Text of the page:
Good ol’ Capcom, the forefront of the FGC and pioneering grandfather of all fighting games (with all due respect to the other longstanding franchises). These days, it’s hard to see that through all the struggles and criticism the company’s been shelled with. Although, to be fair, a good portion of it is much deserved. For my fanboy readers lighting your torches right now & new faces to our beloved Crapcom, please understand that through the good and bad this is NOT the best era for the company. What’s the difference between the two-faces? THIS is Capcom. If you still don’t get it, that simple jingle is a Pavlov trigger for everyone from my generation and back. Every game that started off with that logo, you knew instantly it was pure gold or at the very least, genuinely entertaining. I’m not saying they were all winners, but from the 80s-90s it was a sure shot! The Capcom OGs I can hear already crying out “Those days are long gone! What went wrong?! EVERYTHING WENT WRONG!” Actually, that was only me... sorry. I’m still not trying to elevate your sodium levels. What I’m saying is this decline, slump or whatever you would call it has happened before.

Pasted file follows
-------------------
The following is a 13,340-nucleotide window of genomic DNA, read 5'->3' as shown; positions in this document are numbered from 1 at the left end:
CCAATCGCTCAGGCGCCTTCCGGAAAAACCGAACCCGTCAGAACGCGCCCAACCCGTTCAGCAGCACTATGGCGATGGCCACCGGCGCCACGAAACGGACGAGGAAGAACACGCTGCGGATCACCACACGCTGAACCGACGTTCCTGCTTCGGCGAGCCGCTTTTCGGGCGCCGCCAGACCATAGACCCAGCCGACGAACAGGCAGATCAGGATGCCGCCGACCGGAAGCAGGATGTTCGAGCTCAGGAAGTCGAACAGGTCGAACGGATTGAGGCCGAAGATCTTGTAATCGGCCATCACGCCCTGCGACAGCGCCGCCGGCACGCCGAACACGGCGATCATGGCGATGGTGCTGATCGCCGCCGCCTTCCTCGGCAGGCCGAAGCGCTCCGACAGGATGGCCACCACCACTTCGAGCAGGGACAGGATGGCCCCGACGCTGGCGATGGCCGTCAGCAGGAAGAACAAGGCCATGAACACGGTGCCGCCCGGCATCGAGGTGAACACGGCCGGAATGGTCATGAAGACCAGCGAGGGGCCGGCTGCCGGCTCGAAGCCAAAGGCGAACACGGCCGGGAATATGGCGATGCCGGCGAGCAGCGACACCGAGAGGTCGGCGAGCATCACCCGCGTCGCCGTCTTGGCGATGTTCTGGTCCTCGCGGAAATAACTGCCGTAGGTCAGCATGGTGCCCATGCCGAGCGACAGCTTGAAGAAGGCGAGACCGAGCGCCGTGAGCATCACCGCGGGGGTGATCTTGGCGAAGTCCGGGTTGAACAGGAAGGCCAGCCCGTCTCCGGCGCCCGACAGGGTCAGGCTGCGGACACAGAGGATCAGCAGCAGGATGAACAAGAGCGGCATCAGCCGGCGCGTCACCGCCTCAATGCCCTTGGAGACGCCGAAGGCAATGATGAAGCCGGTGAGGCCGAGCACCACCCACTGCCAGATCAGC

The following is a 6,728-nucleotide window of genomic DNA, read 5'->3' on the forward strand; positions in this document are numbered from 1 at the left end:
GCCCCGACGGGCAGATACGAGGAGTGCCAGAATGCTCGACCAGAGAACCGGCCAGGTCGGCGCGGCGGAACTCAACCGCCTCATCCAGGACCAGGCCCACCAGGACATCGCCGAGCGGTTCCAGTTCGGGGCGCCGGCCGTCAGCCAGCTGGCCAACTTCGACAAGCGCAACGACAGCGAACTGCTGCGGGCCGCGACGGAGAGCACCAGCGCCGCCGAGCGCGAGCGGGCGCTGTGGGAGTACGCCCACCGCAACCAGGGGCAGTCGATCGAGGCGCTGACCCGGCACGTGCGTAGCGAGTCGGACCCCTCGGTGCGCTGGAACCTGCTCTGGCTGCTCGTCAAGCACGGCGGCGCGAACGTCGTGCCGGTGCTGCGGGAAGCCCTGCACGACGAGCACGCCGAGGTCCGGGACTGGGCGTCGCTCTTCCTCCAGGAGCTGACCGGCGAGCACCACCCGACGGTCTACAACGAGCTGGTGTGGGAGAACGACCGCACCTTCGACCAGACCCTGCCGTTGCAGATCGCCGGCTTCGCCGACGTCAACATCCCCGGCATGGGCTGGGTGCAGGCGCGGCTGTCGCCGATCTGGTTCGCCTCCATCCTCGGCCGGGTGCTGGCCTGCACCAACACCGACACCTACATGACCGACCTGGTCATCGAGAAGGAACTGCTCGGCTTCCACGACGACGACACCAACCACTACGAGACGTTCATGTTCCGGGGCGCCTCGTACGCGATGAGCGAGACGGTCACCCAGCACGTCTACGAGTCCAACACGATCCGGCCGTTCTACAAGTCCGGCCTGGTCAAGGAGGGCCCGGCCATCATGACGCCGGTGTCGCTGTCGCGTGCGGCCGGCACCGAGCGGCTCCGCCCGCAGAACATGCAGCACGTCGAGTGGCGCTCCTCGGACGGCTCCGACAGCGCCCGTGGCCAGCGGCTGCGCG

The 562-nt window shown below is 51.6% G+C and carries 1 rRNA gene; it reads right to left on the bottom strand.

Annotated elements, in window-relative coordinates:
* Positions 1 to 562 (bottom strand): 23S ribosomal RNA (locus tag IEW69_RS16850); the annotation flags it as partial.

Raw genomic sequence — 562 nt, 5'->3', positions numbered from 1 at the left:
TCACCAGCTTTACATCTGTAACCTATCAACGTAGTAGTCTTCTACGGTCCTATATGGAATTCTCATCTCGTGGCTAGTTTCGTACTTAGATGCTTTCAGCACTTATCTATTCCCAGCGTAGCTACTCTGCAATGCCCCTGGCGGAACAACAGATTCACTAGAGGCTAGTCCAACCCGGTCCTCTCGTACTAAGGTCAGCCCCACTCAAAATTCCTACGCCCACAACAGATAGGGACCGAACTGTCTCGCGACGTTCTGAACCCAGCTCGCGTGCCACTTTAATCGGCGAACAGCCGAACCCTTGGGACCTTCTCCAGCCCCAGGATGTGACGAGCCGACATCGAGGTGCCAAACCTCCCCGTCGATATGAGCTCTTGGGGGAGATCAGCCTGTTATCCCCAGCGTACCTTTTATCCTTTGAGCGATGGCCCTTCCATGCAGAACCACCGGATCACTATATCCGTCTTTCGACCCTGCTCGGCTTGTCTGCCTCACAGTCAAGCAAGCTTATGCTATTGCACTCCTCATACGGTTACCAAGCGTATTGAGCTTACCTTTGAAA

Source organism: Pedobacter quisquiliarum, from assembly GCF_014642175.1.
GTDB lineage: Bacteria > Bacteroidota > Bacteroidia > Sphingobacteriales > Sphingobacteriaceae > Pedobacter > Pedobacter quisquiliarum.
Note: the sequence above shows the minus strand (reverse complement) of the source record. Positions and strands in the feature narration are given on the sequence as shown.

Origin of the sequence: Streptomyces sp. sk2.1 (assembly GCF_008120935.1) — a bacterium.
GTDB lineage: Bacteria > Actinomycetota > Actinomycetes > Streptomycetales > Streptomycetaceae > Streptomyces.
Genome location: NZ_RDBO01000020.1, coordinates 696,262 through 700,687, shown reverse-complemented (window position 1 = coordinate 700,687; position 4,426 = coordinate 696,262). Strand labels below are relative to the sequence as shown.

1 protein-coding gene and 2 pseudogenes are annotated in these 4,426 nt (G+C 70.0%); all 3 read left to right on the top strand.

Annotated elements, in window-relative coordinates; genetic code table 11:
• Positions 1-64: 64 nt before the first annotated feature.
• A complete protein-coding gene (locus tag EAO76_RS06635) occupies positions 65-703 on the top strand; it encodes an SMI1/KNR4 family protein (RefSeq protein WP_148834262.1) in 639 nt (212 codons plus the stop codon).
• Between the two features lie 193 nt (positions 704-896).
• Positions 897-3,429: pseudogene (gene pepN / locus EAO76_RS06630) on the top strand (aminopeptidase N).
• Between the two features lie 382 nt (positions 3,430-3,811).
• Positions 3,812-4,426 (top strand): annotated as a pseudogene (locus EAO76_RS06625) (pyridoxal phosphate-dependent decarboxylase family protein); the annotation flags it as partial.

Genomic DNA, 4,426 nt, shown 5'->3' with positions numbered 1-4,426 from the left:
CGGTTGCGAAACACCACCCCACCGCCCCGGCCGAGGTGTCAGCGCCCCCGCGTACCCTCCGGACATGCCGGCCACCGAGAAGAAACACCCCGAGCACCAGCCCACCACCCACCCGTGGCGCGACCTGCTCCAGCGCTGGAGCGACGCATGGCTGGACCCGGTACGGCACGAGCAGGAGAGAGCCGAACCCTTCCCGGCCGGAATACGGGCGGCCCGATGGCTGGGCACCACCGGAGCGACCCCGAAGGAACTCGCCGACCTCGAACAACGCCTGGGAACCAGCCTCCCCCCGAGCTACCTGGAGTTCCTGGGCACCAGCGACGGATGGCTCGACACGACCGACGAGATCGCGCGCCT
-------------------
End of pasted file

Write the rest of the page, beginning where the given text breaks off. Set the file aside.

Picture our FGC roots back in the 90s: arcades resurrected thanks to Street Fighter II kicking it off, every copycat trying to cash in on the wave crashing before reaching the shore with only the likes of Mortal Kombat, Tekken and SNK making the cut. Subsequently, home consoles really start to take off followed by the movement towards online play with Dreamcast giving us a glimpse. Within that span, Capcom gave us double digit Street Fighter games (although most of them were the first DLCs), an adored Darkstalkers trilogy, brought our heroes to life with Marvel, cult classics like Cyberbots, Rival Schools... the list goes on. Like I said before, they couldn’t miss. It’s why we’re here playing, competing & even reading a random article on Kick-Punch-Block! For the 90s, it was pure mania and the drop off was felt after Capcom vs. SNK 2.